Memorial Day is just around the corner, and like many of the local businesses, Rehoboth Beach is struggling to fill its annual summer employment vacancies.
During a special commissioner meeting April 13, Police Chief Keith Banks said 15 summer cadets have been hired of the 28 the department is authorized for. He said there were more applications, but they didn’t meet the minimum standards.
City Manager Sharon Lynn said it wasn’t just the police department that was having trouble finding summer help. The city is markedly understaffed in the streets and parking departments, she said.
This is highly unusual, and it’s concerning because typically the number of summer employees drops as the season moves along, said Lynn. The city is doing routine maintenance, but there will have to be some areas that won’t be addressed right away, she said.
Commissioner Pat Coluzzi asked if the police department could borrow staff from other area police departments to fill the need.
Banks said there are times when off-duty police officers do fill in for special events, but having them work a normal shift isn’t contractually allowed. Also, he added, other towns are having the same issues filling their vacancies.
Commissioner Edward Chrzanowski asked if the city could hire full-time staff to replace the part-time summer help.
Lynn said they would if they could. The city has been advertising a position for full-time help, she said.
Mask enforcement will be tough
Last summer, at the height of COVID unknowns, city officials were meeting every Tuesday, and sometimes commissioners were changing the city’s policies related to COVID just as often. Banks said the department is prepared to do its part, but he implored commissioners to be consistent with their decisions this summer. Signs couldn't be made fast enough to recognize changes, which led to a lot of confusion, he said.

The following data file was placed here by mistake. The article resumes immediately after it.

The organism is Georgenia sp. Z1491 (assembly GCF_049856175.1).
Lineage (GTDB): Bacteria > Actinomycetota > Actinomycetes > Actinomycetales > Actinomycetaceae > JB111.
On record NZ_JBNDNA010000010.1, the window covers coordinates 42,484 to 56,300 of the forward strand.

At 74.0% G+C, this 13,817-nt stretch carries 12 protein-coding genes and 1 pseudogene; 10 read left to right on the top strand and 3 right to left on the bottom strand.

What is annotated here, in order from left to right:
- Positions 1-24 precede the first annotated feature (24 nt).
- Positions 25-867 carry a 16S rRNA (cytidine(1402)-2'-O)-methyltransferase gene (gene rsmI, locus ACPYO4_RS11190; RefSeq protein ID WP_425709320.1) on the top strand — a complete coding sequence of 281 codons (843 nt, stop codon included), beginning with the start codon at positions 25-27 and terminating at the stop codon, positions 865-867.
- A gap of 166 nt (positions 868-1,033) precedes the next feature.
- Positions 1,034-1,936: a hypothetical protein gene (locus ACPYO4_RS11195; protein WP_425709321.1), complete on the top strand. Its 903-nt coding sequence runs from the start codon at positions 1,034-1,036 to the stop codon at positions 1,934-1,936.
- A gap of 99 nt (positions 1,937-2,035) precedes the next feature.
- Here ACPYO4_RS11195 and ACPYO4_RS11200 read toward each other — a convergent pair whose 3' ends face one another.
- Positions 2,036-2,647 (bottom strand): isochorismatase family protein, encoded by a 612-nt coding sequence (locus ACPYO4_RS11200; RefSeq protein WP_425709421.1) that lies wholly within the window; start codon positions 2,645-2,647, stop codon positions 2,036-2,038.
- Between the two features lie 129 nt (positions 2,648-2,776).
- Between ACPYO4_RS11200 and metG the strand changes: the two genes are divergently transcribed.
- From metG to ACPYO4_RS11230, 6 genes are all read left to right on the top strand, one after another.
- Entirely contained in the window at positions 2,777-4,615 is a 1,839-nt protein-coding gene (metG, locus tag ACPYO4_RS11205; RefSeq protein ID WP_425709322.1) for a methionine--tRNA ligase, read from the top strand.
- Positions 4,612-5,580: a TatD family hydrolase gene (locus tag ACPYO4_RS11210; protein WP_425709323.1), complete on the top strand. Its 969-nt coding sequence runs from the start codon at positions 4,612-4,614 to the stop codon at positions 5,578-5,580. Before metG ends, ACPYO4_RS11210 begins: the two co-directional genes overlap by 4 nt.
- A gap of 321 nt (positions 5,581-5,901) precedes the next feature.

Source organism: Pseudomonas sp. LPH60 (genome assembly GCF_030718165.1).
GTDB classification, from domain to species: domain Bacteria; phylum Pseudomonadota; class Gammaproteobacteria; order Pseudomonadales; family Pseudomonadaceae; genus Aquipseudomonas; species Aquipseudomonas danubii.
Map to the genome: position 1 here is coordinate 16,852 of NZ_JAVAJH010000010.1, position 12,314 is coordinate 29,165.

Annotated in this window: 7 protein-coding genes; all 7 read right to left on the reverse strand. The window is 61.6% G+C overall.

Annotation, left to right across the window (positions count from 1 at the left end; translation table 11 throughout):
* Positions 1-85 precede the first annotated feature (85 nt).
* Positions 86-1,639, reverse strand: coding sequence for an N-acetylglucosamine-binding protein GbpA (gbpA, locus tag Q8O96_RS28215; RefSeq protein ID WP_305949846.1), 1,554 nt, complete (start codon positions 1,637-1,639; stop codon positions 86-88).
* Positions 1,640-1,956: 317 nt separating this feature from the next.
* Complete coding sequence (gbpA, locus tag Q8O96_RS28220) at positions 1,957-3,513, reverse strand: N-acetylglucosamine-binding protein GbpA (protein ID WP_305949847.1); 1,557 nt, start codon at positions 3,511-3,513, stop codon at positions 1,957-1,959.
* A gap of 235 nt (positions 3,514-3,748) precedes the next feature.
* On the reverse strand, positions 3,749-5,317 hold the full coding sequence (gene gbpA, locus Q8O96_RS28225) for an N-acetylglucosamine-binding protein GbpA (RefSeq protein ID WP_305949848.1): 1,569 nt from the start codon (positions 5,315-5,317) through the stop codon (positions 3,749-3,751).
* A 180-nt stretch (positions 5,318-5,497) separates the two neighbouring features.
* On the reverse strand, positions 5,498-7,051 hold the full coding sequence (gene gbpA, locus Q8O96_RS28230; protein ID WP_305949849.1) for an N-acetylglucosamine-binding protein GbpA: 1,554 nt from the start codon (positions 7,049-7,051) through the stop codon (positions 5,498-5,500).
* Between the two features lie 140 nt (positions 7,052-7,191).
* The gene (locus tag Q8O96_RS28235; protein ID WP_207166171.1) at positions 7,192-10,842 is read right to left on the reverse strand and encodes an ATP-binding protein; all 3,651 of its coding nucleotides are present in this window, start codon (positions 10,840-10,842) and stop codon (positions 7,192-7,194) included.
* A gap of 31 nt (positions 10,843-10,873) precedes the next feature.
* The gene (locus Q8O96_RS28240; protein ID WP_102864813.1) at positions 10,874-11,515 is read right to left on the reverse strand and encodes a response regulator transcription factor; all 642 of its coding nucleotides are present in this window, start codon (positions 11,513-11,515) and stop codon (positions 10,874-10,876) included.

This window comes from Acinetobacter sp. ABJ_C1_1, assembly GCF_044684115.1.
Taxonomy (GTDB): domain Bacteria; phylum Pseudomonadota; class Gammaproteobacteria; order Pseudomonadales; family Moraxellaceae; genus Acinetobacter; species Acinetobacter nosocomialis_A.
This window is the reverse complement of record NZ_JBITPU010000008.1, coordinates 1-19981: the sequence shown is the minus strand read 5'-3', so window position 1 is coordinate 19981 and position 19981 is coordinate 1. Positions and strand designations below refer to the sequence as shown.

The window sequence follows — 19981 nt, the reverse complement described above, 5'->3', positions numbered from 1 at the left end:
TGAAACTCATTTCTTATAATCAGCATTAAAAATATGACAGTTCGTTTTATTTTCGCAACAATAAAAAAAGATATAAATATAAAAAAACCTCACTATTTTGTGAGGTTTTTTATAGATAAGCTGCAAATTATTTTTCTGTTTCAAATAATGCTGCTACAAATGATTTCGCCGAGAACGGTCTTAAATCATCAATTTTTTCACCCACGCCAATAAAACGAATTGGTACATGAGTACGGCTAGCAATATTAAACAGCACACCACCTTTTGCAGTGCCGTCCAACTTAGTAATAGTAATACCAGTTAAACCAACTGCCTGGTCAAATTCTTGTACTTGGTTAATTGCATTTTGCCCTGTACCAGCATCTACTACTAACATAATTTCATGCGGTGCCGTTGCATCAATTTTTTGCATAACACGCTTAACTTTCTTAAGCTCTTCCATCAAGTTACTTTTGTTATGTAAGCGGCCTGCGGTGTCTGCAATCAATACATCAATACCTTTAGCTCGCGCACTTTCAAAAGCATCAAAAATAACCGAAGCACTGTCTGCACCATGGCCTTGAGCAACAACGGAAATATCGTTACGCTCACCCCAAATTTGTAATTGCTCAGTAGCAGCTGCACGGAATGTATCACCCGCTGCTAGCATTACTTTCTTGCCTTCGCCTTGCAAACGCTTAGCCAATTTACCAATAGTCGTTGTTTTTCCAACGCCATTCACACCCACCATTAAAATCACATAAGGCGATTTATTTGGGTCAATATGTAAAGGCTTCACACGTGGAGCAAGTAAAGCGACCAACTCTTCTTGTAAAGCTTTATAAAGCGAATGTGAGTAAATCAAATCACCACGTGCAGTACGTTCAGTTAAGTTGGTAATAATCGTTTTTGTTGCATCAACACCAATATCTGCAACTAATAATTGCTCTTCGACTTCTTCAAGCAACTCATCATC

“It cannot be like it was last year,” said Banks.
The police department handed out more than 26,000 masks last year. Banks said the department plans to do the same this year, but he wanted the commissioners’ expectations to be realistic.
Banks said, for the most part, people are respecting the mask rule. However, he said, there are times when people have drawn a line in the sand and they just aren’t going to put one on.
Banks reminded commissioners they have allowed police officers to hand out civil violations if someone refuses to wear a mask. However, the reality is nobody wants one of the officers to get into a fight about mask-wearing, and officers have been instructed not to escalate a situation.
Problems can escalate quickly over this COVID thing, said Banks.
In an effort to limit the number of lifeguards who contract COVID, Banks said there have been some new policies put in place – primarily staggered lunch times, so there aren’t a bunch of guards in headquarters at once.
Mayor Stan Mills said he is going to continue to follow the guidance issued from the state level. As summer nears, he said he’s inclined to be more strict, not less when it comes to mask wearing because the population and density of people will increase.
By all accounts, the city’s rental market – hotels and houses – is booming heading into this summer. With that in mind, Commissioner Patrick Gossett said it will be physically impossible to social distance on the Boardwalk and Rehoboth Avenue. The city needs to take a broad approach to the issue and hold strong on the science, he said.
Banks said it’s not just employees – the state has taken back the large electronic signs it allowed the city to place at roadway entrances telling visitors masks are required. He said the state needed them back for road projects, and the police department is looking into replacing them.
For the near future, there are not going to be any message boards, he said.
Mills said he would like to see those put back as soon as possible. They’re critical to having a successful summer, he said.
In other COVID-related news, Lynn said the city’s playgrounds will be reopening soon.